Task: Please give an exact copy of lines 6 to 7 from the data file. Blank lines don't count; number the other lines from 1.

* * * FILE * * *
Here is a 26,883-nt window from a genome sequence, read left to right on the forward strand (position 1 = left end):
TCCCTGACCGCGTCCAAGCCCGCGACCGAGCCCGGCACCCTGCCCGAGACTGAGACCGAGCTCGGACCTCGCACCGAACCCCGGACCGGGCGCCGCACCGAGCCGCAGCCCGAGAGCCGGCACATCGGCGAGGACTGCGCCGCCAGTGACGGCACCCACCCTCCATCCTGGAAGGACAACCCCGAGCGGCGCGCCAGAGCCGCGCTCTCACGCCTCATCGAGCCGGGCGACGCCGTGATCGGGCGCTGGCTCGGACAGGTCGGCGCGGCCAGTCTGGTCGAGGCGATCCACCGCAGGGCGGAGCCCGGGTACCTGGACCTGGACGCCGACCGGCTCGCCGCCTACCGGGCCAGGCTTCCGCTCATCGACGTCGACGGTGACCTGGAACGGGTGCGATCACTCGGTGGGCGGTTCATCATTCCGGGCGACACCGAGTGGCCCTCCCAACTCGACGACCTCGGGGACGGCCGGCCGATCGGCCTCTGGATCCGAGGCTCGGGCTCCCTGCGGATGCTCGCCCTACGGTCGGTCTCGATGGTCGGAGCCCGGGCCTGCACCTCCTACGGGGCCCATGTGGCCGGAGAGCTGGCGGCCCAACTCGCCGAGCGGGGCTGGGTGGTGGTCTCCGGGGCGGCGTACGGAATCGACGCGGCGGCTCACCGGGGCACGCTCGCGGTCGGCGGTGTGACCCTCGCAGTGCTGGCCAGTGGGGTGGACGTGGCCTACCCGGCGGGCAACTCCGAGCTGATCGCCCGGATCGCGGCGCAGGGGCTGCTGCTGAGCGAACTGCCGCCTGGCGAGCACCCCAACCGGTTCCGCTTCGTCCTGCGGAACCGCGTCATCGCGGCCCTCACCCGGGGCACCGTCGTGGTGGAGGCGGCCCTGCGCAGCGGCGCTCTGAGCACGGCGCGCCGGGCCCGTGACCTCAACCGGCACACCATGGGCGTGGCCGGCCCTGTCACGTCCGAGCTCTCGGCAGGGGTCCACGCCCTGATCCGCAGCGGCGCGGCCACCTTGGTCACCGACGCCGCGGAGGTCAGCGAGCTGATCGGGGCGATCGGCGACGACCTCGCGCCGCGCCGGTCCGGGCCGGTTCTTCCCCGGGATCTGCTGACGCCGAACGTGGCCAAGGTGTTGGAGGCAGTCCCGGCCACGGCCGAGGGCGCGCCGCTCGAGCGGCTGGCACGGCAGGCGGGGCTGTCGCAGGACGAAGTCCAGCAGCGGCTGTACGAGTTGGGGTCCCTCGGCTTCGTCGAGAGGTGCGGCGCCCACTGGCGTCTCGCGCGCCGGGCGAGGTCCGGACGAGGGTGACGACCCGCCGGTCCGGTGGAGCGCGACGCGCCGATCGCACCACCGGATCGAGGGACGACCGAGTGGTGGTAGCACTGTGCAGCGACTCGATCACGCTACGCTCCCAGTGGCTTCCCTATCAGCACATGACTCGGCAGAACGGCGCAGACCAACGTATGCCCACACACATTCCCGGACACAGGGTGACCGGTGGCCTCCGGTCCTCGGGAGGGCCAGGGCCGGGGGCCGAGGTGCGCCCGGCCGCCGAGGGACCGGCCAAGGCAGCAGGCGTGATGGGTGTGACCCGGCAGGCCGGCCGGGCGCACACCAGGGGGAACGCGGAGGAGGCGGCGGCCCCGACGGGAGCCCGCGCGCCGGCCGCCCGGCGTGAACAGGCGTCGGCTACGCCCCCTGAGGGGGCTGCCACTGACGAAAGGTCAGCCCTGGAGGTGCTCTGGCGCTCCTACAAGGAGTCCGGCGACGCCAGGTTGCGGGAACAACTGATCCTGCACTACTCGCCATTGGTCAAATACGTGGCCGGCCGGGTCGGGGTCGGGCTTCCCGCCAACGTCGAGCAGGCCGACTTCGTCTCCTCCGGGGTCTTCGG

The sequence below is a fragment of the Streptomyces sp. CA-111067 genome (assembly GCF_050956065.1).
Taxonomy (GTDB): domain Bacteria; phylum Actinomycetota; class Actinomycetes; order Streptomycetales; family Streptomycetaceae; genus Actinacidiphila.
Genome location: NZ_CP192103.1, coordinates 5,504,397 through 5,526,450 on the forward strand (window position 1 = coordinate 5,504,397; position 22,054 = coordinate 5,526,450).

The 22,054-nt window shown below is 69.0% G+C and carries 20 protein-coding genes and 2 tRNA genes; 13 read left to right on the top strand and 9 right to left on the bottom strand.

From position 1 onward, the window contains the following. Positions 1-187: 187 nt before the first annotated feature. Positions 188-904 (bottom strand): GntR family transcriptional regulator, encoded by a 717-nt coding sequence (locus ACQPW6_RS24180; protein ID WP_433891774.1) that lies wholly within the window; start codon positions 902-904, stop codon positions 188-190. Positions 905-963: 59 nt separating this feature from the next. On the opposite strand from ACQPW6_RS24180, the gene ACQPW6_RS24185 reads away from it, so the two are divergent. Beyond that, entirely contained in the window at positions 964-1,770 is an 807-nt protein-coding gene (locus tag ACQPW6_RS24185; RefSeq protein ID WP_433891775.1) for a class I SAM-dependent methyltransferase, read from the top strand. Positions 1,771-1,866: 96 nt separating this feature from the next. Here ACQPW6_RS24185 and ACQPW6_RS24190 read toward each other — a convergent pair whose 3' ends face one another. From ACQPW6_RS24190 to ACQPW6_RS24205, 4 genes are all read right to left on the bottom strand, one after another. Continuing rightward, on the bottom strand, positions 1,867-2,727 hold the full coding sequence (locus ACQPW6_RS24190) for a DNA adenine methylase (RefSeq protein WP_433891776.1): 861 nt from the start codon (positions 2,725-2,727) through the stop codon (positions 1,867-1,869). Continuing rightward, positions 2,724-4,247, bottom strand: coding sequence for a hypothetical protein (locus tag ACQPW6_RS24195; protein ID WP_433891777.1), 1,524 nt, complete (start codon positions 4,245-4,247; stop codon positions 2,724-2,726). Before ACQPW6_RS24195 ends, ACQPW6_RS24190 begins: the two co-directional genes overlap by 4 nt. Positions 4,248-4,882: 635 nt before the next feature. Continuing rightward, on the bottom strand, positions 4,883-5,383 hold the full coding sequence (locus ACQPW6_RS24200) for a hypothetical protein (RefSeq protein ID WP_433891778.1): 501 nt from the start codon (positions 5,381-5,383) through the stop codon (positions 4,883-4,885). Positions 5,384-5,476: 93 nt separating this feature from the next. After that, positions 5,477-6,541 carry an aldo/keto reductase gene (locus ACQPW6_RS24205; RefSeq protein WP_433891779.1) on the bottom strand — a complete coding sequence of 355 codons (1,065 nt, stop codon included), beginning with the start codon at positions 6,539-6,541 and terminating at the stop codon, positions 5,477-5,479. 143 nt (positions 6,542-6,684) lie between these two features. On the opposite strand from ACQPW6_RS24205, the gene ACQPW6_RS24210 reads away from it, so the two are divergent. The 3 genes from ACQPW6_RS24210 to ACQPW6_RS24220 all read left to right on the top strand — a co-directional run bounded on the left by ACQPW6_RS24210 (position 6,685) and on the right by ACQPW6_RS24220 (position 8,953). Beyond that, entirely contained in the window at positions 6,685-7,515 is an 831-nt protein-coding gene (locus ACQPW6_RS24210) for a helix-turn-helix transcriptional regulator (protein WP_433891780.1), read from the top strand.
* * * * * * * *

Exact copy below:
The 22,054-nt window shown below is 69.0% G+C and carries 20 protein-coding genes and 2 tRNA genes; 13 read left to right on the top strand and 9 right to left on the bottom strand.

From position 1 onward, the window contains the following. Positions 1-187: 187 nt before the first annotated feature. Positions 188-904 (bottom strand): GntR family transcriptional regulator, encoded by a 717-nt coding sequence (locus ACQPW6_RS24180; protein ID WP_433891774.1) that lies wholly within the window; start codon positions 902-904, stop codon positions 188-190. Positions 905-963: 59 nt separating this feature from the next. On the opposite strand from ACQPW6_RS24180, the gene ACQPW6_RS24185 reads away from it, so the two are divergent. Beyond that, entirely contained in the window at positions 964-1,770 is an 807-nt protein-coding gene (locus tag ACQPW6_RS24185; RefSeq protein ID WP_433891775.1) for a class I SAM-dependent methyltransferase, read from the top strand. Positions 1,771-1,866: 96 nt separating this feature from the next. Here ACQPW6_RS24185 and ACQPW6_RS24190 read toward each other — a convergent pair whose 3' ends face one another. From ACQPW6_RS24190 to ACQPW6_RS24205, 4 genes are all read right to left on the bottom strand, one after another. Continuing rightward, on the bottom strand, positions 1,867-2,727 hold the full coding sequence (locus ACQPW6_RS24190) for a DNA adenine methylase (RefSeq protein WP_433891776.1): 861 nt from the start codon (positions 2,725-2,727) through the stop codon (positions 1,867-1,869). Continuing rightward, positions 2,724-4,247, bottom strand: coding sequence for a hypothetical protein (locus tag ACQPW6_RS24195; protein ID WP_433891777.1), 1,524 nt, complete (start codon positions 4,245-4,247; stop codon positions 2,724-2,726). Before ACQPW6_RS24195 ends, ACQPW6_RS24190 begins: the two co-directional genes overlap by 4 nt. Positions 4,248-4,882: 635 nt before the next feature. Continuing rightward, on the bottom strand, positions 4,883-5,383 hold the full coding sequence (locus ACQPW6_RS24200) for a hypothetical protein (RefSeq protein ID WP_433891778.1): 501 nt from the start codon (positions 5,381-5,383) through the stop codon (positions 4,883-4,885). Positions 5,384-5,476: 93 nt separating this feature from the next. After that, positions 5,477-6,541 carry an aldo/keto reductase gene (locus ACQPW6_RS24205; RefSeq protein WP_433891779.1) on the bottom strand — a complete coding sequence of 355 codons (1,065 nt, stop codon included), beginning with the start codon at positions 6,539-6,541 and terminating at the stop codon, positions 5,477-5,479. 143 nt (positions 6,542-6,684) lie between these two features. On the opposite strand from ACQPW6_RS24205, the gene ACQPW6_RS24210 reads away from it, so the two are divergent. The 3 genes from ACQPW6_RS24210 to ACQPW6_RS24220 all read left to right on the top strand — a co-directional run bounded on the left by ACQPW6_RS24210 (position 6,685) and on the right by ACQPW6_RS24220 (position 8,953). Beyond that, entirely contained in the window at positions 6,685-7,515 is an 831-nt protein-coding gene (locus ACQPW6_RS24210) for a helix-turn-helix transcriptional regulator (protein WP_433891780.1), read from the top strand.